Monday, August 26, 2013

Taskforce to examine navy move from Sydney to Brisbane - The Australian

PM Kevin Rudd says Australia's growing role as a global player is good for the economy and security.

Kevin Rudd announces his plans to move the navy's main east coast base from Sydney to Brisbane at the Lowy Institute, in Sydney. Picture: Lyndon Mechielsen Source: News Limited

KEVIN Rudd has committed to lifting defence spending to 2 per cent of GDP, but has declined to give a timeline for the multibillion initiative after announcing a plan to relocate key navy assets to Australia's north.

The Prime Minister today announced a three-person taskforce would take 24 months to provide a report to government on the relocation of significant parts of the navy from Sydney's Garden Island to northern outposts if he won the September 7 election.

The taskforce - consisting of the chief of the defence force, the secretary of the defence department and the chief of navy - would advise government on the recommendations contained in the 2012 Defence Force Posture Review.

Currently defence spending is running at $25.4bn for the 2013-14 year or 1.59 per cent of GDP. This means the cost of relocating the navy base and lifting overall defence spending will cost many billions of dollars in coming years.

"Of course, our objective remains to sustain defence expenditure at 2 per cent of GDP," Mr Rudd said today.

Mr Rudd has made foreign policy and defence a central plank of his campaigning over the past few days, flying urgently to Canberra on Saturday to receive briefings on the apparent use of chemical weapons in Syria and today flagging dramatic changes to the structure of Australia's defence forces.

In his address to the Lowy Institute in Sydney this morning, Mr Rudd said the force posture review had recommended the government consider an alternative location for Fleet Base East at Sydney's historic Garden Island.

The review suggested defence plan for a supplementary base in Brisbane for submarines and large amphibious ships and that options be developed for amphibious ships to embark army units in Brisbane, Townsville and Darwin.

"If re-elected the government will establish the future navy taskforce that will provide advice to government on implementing these recommendations and other recommendations of the Australian Defence Force Posture Review and the 2013 Defence White Paper," Mr Rudd said.

"The taskforce will provide advice on the timing, proportions and implementation of moving some or all of fleet base east to Queensland or Perth and developing, upgrading or expanding Darwin and Broome."

Mr Rudd said that Australia's national security challenges going into the future would lie to Australia's northern approaches.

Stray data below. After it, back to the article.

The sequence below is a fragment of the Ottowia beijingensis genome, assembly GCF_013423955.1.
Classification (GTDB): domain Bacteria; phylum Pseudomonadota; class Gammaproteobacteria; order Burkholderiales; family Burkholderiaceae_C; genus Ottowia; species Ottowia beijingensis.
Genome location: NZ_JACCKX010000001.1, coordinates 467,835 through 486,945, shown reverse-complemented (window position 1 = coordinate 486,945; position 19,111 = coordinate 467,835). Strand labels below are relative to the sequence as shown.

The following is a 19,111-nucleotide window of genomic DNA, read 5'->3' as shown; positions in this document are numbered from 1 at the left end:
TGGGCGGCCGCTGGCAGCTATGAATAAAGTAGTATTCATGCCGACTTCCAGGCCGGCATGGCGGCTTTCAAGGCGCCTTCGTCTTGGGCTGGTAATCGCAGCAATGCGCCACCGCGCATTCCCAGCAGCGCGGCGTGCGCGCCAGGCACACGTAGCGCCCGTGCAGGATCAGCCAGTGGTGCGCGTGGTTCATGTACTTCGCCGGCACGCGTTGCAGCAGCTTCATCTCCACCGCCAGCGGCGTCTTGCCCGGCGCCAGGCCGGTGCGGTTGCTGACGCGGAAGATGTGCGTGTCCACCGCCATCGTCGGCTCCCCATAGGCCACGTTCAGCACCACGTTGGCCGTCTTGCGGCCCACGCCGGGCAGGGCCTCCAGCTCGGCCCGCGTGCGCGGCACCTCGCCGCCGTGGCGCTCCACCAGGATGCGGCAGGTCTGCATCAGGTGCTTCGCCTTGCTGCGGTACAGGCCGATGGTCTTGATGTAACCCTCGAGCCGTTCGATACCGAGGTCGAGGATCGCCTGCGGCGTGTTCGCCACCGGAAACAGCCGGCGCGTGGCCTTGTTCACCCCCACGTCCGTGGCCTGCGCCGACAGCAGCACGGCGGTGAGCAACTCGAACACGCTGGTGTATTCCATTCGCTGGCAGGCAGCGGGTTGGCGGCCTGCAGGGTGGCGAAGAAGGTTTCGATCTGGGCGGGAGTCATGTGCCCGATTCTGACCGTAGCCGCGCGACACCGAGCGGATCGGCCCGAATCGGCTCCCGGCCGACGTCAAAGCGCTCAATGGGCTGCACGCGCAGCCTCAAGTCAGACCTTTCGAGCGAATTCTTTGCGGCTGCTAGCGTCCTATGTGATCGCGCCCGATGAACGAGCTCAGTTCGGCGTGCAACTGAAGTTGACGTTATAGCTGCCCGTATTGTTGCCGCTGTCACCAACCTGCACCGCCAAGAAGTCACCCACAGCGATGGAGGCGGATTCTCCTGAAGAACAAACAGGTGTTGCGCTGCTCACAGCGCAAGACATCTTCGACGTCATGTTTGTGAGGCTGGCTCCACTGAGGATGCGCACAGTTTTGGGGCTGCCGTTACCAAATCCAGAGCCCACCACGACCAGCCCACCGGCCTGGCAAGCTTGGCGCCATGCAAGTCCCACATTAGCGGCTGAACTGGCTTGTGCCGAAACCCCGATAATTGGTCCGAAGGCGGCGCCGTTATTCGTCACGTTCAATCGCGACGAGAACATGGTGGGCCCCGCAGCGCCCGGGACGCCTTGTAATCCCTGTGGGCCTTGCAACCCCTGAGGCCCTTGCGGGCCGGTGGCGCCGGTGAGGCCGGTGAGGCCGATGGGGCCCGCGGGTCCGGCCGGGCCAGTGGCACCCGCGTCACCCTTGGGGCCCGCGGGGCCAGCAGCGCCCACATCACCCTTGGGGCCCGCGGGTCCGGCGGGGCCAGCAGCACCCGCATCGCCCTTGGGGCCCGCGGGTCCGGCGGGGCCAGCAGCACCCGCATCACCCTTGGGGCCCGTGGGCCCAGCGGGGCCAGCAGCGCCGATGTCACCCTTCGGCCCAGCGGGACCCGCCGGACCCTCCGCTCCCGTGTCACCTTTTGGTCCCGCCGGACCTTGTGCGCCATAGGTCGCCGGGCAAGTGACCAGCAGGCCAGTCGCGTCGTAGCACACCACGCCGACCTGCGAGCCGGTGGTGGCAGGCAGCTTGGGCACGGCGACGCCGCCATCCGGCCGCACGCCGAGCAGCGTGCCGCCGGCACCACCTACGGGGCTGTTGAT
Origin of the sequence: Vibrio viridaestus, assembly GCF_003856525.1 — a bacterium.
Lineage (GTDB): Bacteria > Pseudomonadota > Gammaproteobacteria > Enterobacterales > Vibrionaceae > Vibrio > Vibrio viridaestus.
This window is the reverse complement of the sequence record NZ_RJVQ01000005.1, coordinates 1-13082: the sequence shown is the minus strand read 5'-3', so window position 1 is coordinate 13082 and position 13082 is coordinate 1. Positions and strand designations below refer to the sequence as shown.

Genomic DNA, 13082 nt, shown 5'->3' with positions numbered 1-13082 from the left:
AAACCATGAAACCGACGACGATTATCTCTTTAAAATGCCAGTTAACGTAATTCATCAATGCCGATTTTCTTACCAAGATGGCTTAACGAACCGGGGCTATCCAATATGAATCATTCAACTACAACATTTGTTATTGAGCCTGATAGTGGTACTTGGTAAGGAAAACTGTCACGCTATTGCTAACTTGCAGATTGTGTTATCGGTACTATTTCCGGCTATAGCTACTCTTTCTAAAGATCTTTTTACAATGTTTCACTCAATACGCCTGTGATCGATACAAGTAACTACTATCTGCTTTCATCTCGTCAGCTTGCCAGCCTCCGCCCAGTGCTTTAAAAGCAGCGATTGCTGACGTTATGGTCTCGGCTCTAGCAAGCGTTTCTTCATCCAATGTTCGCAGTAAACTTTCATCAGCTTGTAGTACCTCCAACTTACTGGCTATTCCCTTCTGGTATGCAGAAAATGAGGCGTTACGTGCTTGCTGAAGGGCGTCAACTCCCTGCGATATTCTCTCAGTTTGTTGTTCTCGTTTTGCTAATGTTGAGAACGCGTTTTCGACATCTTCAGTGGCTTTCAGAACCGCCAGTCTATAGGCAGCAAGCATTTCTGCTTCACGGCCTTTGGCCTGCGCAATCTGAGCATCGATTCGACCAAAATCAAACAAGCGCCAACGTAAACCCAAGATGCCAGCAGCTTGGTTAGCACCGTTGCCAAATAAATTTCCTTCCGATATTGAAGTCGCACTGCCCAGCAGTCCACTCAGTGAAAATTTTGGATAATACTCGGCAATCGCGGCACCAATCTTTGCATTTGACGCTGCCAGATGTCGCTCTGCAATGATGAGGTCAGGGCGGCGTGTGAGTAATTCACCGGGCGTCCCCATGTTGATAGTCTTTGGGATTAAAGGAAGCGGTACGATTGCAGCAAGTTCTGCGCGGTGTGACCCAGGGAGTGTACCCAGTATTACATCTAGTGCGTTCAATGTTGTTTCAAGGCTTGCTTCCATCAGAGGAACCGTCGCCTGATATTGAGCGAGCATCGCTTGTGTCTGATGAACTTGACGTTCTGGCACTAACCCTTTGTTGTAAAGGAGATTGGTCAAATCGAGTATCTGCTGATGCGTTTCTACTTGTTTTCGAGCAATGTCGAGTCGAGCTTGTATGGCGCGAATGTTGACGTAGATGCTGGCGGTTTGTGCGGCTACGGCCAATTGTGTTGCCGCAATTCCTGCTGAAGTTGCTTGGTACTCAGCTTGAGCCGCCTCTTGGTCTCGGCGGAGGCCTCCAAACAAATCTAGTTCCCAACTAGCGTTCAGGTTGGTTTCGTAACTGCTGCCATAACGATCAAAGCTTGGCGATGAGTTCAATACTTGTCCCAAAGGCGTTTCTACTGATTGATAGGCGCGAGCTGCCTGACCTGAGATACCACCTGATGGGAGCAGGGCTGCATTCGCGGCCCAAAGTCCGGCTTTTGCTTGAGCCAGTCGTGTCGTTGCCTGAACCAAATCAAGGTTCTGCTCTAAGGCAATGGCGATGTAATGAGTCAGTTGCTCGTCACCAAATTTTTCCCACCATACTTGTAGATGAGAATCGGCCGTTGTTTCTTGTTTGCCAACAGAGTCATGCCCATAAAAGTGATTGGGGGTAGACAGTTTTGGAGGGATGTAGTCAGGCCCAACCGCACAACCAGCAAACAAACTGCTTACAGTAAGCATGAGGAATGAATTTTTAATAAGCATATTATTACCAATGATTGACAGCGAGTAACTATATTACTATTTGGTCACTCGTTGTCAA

He said that Australia's defence force would need to undertake humanitarian and disaster relief operations in the immediate neighbourhood, conduct operations to Australia's north and that there would be enhanced co-operation with the US and other regional partners.

Mr Rudd said that he expected any relocation of fleet elements to be finalised and completed by 2030.

"This would include a major strategic decision to deploy the navy's most important ships where they'll be best placed to protect Australia's interests and quickly respond to challenges," he said. "The relocation of fleet base east would also deliver economic benefits to NSW and Queensland. It would help open up Garden Island to the possibility of exciting new uses such as greater public green spaces on Sydney's foreshore."

However, the 2013 White Paper cast doubt over the relocation of naval assets up north. It explicitly stated that the government would "proceed with plans to develop Fleet Base East (Garden Island) as the home port for the Landing Helicopter Dock Ships and Air Warfare Destroyers".

But, in his remarks to the Lowy Institute today, Mr Rudd said that relocating these assets to Brisbane, Townsville, Cairns, Darwin and HMAS Stirling in Perth would help set a higher tempo for military operations.

Speaking later at a doorstop, Mr Rudd said the money for the relocation would not come from within the defence budget and that details on the total costs would be provided by the three-man taskforce he would establish.

"We will not be drawing from within Defence's existing budget for the future operationalisation of this plan," he said.

Mr Rudd said he had been in "deep consultations" with the Defence Minister about the plan, but did not say whether he had consulted with the top navy brass.


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